The culture and festivals in Pangkor Island signify some of the most remarkable events in its history, the different colonial races who fought for its possession and the varied beliefs and traditions of the local people. Pangkor Island is home to different races including Indians, Malays and Chinese who lived for many centuries harmoniously and with mutual respect. Because of this, several festivals are established to unite different cultural roots. One is the annual Kaliamman-Kuan Yin Festival celebrated by both Chinese and Indian communities in Pangkor.
Seemingly, the culture and festivals in Pangkor Island are highly influenced by religion more than anything else. Amongst popular festivals in Pangkor Island are Kaliamman-Kuan Yin or the annual Indian-Chinese Festival, Deepavali, Mooncake Festival (Chung Chiu), Hungry Ghost Festival (Kuei Chieh) and the Nine Venerable Sovereigns.
The annual Indian-Chinese festival that takes place in 19th of Februaury is an exciting, colorful and vibrant celebration, complete with a shocking twist. Both Indian and Chinese temples are set up and devotees fast for 2 weeks or more prior to the day for the fulfillment of their vows. Every year, more than 40,000 people from different parts of Malaysia take part in this celebration that takes 4-5 days. Kaliamman-Kuan Yin festival was established due to the belief that the Chinese Goddess Kuan Yin is the older sister of Indian Goddess Kali, and this is the festival where a person can do self-punishment or penance for an illness healed, a wish granted or a goal achieved. One can also ask for blessing in the temple for good health and safety for the next years.
Vows can be fulfilled in a number of ways with the simplest being something like carrying a milk pot from the Chinese temple to the Indian temple. The most extreme ways of penance involve body piercing: this often reaches hundreds of pierces in different body parts, with some using a hook at the back to pull a chariot. Devotees are in a trance state and turn oblivious to any forms of pain or distraction and are completely focused on their task. Surprisingly, there’s no bleeding from the piercing or screams of pain. This event becomes very dramatic and stimulating, from the incense, color and noise. This festival is truly worth a look, a dramatic local phenomenon that really shouldn’t be missed.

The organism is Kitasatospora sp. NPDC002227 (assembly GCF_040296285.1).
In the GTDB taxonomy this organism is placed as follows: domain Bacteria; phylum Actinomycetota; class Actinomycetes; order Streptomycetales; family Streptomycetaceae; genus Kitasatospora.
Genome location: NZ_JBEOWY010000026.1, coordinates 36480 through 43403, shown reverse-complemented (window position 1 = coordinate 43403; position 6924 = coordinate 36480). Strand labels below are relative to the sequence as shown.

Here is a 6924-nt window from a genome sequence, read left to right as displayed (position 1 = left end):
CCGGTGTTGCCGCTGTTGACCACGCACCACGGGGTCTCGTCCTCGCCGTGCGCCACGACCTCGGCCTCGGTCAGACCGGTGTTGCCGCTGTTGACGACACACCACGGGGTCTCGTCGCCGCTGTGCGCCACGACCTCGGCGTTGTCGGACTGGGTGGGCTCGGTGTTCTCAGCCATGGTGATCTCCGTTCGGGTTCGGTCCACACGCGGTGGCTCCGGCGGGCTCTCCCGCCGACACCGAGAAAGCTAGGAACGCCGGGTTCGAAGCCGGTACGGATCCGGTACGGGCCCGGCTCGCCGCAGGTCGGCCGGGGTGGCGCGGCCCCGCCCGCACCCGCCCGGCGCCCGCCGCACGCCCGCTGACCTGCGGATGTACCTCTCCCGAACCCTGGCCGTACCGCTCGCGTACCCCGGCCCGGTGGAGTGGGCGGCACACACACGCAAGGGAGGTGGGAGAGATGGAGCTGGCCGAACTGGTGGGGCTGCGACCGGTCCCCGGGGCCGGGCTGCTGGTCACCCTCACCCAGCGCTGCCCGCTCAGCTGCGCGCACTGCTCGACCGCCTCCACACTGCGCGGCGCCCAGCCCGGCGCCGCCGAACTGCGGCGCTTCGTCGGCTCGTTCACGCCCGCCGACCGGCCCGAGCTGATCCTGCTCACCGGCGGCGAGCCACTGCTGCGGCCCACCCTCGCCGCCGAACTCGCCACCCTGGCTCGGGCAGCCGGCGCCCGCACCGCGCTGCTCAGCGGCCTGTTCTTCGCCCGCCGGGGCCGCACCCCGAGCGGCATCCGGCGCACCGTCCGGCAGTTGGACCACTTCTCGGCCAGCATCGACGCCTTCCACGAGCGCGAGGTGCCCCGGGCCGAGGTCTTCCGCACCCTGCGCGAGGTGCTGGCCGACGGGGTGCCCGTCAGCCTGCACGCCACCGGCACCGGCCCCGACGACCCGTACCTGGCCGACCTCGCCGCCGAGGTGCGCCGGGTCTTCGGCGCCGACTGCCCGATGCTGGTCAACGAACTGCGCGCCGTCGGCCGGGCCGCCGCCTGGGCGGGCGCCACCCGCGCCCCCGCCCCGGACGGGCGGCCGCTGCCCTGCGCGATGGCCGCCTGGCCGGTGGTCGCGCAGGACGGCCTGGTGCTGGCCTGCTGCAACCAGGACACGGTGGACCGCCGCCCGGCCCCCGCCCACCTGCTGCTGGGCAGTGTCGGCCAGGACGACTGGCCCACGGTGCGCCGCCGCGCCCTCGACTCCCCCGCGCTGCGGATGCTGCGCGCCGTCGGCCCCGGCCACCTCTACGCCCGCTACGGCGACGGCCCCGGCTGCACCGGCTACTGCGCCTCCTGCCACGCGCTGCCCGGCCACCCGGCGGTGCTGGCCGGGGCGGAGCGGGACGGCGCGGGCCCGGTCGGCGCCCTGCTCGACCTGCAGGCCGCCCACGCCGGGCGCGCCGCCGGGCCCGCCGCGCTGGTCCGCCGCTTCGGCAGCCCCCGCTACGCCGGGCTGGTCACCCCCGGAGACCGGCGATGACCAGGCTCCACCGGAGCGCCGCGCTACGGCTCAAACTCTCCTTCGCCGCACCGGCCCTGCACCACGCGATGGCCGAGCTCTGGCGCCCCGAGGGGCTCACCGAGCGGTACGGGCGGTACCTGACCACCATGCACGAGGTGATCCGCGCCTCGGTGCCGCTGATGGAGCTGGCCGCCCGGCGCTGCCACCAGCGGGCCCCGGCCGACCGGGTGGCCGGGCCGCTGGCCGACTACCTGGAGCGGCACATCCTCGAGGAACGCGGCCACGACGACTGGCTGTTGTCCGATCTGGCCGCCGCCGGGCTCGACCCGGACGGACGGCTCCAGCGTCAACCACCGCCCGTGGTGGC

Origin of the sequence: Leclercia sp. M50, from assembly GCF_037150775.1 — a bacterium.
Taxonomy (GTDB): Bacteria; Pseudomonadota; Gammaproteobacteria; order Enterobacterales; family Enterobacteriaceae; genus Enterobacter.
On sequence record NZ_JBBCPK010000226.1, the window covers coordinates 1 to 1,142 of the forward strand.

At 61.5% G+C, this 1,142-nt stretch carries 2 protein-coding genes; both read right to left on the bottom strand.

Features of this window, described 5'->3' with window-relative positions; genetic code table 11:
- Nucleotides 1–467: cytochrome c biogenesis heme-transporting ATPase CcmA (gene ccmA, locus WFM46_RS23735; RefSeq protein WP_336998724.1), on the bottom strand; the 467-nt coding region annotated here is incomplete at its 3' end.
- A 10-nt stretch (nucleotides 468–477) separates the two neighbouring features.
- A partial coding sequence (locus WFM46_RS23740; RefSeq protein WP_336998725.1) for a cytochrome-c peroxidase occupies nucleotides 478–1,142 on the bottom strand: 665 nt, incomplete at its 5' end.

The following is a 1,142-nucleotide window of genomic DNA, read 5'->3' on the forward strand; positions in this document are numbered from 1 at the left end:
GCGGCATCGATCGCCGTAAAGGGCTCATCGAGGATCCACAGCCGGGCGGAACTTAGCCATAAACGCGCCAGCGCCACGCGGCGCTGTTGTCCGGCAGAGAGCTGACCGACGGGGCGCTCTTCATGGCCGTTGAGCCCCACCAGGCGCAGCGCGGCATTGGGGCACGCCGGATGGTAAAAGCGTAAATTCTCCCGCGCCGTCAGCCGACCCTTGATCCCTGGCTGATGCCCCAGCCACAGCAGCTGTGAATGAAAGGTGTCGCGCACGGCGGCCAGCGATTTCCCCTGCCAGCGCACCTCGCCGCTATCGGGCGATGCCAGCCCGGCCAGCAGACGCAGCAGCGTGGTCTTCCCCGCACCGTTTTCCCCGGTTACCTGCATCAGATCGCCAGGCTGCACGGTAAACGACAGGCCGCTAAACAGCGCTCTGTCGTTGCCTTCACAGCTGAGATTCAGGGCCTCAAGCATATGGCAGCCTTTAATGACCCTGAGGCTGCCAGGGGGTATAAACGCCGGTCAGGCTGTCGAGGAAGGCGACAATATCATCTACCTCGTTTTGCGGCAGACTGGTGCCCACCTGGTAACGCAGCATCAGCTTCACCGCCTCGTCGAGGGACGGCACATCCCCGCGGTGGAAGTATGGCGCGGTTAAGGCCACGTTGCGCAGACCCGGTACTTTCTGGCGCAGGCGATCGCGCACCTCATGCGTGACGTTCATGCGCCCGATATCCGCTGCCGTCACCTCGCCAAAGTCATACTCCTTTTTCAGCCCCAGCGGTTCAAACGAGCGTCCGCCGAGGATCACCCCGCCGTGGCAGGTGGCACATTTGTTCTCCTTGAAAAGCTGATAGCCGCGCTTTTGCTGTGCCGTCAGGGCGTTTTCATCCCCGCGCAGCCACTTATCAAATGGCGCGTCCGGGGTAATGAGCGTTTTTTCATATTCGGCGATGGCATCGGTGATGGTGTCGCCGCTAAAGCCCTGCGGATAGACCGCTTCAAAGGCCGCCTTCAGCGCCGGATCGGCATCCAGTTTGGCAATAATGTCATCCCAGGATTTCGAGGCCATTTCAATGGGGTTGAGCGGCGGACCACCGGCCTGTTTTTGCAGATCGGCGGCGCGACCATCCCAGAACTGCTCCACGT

Another big cultural event in Pangkor is the Mid-Autumn Festival or Moon Festival, which takes place on the 15th day of eighth month in Chinese calendar. Moon festival is a very popular harvest festival that is commonly celebrated in China and Vietnam. But because of the substantial influence of Chinese culture in the island, it becomes one of the most important celebrations for the Chinese communities in Pangkor. During the festival, there are different stage performances and the main highlight is the lion dance show. The traditional food of the festival is mooncake, an indispensable delicacy during this event.
Celebrated on the 4th of November, Deepavali means the Indian Festival of Lights, commemorating the Hindu Lord Krishna’s victory over Narakasura, the demon. During the festival, Hindu homes place oil lamps outside to invite blessings and luck from Lakshmi, the goddess of wealth. Deepavali is celebrated in almost all parts of Malaysia which is a perfect time to visit friends and enjoy festival delicacies.
The richness of the culture and festivals in Pangkor Island is truly a great opportunity for tourists and visitors to watch the locals express their beliefs through ceremonies and other traditional activities. Witnessing the great events also provides fun opportunities to do photography. The festivals and social events play a huge part in what makes Pangkor Island very special.